The executive order calls for the Governor to receive a formal report with findings, recommendations, and a status update on achieving the objectives by May 1, 2014, with subsequent reports due yearly on May 1.
Click here to read the Executive Order.
Bill introduced addressing violent threats against schools
Rep. Raymond E. Gallison Jr. has introduced legislation to punish those who use a computer or other electronic device to threaten violence at any school in Rhode Island.
Gallison’s bill would create a new misdemeanor, punishable with up to a year in prison and a fine of up to $1,000, for anyone who uses a computer, phone, smart phone, tablet, or any similar device to “make any false statements or threats concerning the endangerment of students at any school.” The bill would apply to schools at all levels, including colleges.
Gallison said the legislation is aimed at punishing those who make false threats solely for purpose of disrupting schools.
"For obvious reasons, every threat of violence made at a school has to be taken seriously. Unfortunately, especially in this day and age when so many people have the Internet at their fingertips at all times, that means it’s very easy for someone to cause a serious disturbance that cancels classes, sends students, parents and faculty into a panic, and results in a very expensive waste of public resources. It’s a form of terrorism, and those who make such threats should be held accountable for their reckless behavior and the damage it causes,” said Gallison (D-Dist. 69, Bristol, Portsmouth).
Click here to read the bill in its entirety.
Speaker, President statement on pension settlement
The following is a statement released jointly by Speaker of the House of Representatives Gordon D. Fox and President of the Senate M. Teresa Paiva Weed on the proposed state employee pension settlement.
“We are still carefully reviewing the proposed pension settlement. We are going to give it the careful consideration that it deserves and we will be speaking with our respective House and Senate members to gauge their views as well. There is a long road ahead of us and the release of the details of the settlement, which we were not party to, is just a first step. We will await the votes to be taken by both union and non-union members before we weigh in further.”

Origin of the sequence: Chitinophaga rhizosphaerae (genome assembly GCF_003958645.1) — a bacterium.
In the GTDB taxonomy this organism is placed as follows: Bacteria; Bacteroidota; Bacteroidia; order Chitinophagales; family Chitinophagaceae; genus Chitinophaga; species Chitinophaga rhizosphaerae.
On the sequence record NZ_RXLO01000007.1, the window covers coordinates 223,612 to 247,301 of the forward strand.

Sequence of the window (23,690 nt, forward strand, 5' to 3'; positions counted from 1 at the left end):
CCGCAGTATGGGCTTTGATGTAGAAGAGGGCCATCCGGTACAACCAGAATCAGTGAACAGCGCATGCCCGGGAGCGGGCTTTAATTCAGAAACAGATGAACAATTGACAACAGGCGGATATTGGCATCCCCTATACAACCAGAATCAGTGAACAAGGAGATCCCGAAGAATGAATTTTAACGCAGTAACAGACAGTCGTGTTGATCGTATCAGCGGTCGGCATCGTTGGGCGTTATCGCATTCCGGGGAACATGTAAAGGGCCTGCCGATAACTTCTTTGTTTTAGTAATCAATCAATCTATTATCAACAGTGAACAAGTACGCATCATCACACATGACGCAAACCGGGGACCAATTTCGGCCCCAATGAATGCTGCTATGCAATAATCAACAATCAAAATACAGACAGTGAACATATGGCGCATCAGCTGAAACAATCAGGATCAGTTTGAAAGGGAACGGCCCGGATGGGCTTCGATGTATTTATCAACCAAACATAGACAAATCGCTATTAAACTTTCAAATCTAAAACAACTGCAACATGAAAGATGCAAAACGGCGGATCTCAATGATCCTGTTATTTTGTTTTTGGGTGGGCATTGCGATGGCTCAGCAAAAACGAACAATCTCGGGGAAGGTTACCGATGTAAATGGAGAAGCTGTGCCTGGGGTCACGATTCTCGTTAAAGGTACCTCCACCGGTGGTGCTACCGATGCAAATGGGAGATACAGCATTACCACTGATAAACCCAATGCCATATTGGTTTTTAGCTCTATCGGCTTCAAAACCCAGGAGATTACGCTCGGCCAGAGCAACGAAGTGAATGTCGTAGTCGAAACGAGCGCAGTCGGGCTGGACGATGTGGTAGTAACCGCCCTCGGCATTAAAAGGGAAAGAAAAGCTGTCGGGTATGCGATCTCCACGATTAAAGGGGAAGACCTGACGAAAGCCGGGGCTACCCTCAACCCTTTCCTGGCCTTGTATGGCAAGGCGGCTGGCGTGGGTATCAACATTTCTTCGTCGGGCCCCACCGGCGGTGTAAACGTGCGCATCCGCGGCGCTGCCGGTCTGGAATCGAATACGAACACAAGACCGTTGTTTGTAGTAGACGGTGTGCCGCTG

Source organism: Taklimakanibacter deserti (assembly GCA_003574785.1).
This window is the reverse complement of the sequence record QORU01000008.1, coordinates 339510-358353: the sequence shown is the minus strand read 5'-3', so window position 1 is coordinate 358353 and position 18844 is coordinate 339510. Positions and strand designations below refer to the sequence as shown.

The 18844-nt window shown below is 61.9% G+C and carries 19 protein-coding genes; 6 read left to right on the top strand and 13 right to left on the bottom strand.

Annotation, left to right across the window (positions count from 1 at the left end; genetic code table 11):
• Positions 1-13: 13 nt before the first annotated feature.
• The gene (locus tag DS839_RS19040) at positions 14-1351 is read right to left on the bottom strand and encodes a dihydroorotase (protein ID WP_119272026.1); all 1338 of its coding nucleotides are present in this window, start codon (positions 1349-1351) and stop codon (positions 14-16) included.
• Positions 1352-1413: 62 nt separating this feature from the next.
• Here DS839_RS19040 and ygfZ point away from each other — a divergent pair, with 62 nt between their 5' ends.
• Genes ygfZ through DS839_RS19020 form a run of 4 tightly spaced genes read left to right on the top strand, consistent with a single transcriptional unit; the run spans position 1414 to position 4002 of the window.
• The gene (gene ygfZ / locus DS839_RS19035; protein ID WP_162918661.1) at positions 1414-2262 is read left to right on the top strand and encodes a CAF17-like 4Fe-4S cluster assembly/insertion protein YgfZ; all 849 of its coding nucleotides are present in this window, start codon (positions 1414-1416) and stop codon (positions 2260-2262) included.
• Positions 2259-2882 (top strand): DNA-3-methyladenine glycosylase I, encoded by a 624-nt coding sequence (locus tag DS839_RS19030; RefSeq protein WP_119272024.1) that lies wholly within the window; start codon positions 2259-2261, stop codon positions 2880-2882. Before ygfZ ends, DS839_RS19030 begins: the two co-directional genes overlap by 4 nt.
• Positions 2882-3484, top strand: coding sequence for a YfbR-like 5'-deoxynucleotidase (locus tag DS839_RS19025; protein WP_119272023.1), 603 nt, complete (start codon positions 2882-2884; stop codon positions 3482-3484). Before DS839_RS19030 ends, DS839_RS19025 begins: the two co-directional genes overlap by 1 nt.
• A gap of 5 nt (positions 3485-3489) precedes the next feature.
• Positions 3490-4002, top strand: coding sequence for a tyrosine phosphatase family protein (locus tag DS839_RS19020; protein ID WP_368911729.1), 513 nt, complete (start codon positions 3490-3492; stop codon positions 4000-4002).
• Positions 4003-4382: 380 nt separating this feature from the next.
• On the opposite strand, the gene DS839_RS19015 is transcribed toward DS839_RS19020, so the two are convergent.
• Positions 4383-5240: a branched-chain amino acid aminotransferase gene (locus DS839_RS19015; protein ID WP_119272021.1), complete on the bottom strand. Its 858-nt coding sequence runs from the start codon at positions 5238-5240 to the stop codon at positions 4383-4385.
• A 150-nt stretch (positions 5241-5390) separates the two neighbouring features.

Food system grants
Governor Lincoln D. Chafee announced Thursday that the Department of Environmental Management is accepting applications for Local Agriculture and Seafood Act (LASA) grants, which will assist small or beginning farmers promote and market their agricultural products grown in Rhode Island, as well as local seafood businesses.
This new program is made possible by $100,000 in state funding that Governor Chafee and the General Assembly included in the DEM budget, and includes an additional $110,000 in matching funds from the van Beuren Charitable Foundation, the Henry P. Kendall Foundation, and the Rhode Island Foundation. DEM is coordinating with the Rhode Island Food Policy Council to administer the program. This unique and unprecedented public-private partnership will provide grants intended to directly benefit and strengthen R.I.'s local food system.
"The program addresses the promotion and marketing of two fast growing sectors of our economy. Both have managed to do well during the economic downturn," Governor Chafee said. "These funds will ensure that the sale of locally grown agricultural products and seafood will continue to thrive, and that these businesses become even more of a key employer in our state."
Grants will be capped at $20,000 but can be potentially matched by Foundation funds.
Climate change information session
House Environment and Natural Resources Committee Chairman Arthur Handy will host a briefing on climate change issues for legislators on Tuesday.
The event, titled “Toward a Resilient Rhode Island: Responding to Climate Change with Leadership, Innovation and Economic Development,” will be held Tuesday, Feb.25, from 2:30 p.m. to 4 p.m., in the House Lounge on the second floor of the State House.
Scheduled presentations include:
- Climate Change Impacts in Rhode Island: Real and Present – Tricia Jedele, vice president and director of the Conservation Law Foundation Rhode Island
- Reducing Greenhouse Gases Through Energy Efficiency – and Saving Money – Christopher Powell, sustainable energy and environmental initiatives director, Brown University
- Protecting Investments by Preparing for Natural Disasters – Louis Gritzo, PhD, vice president of research, FM Global
- Using Climate Adaptation and Resilience as an Economic Development Strategy – Paul Carroll, director of civic investment, City of Newport
Chairman Handy (D-Dist. 18, Cranston) will conclude by moderating a question-and-answer session.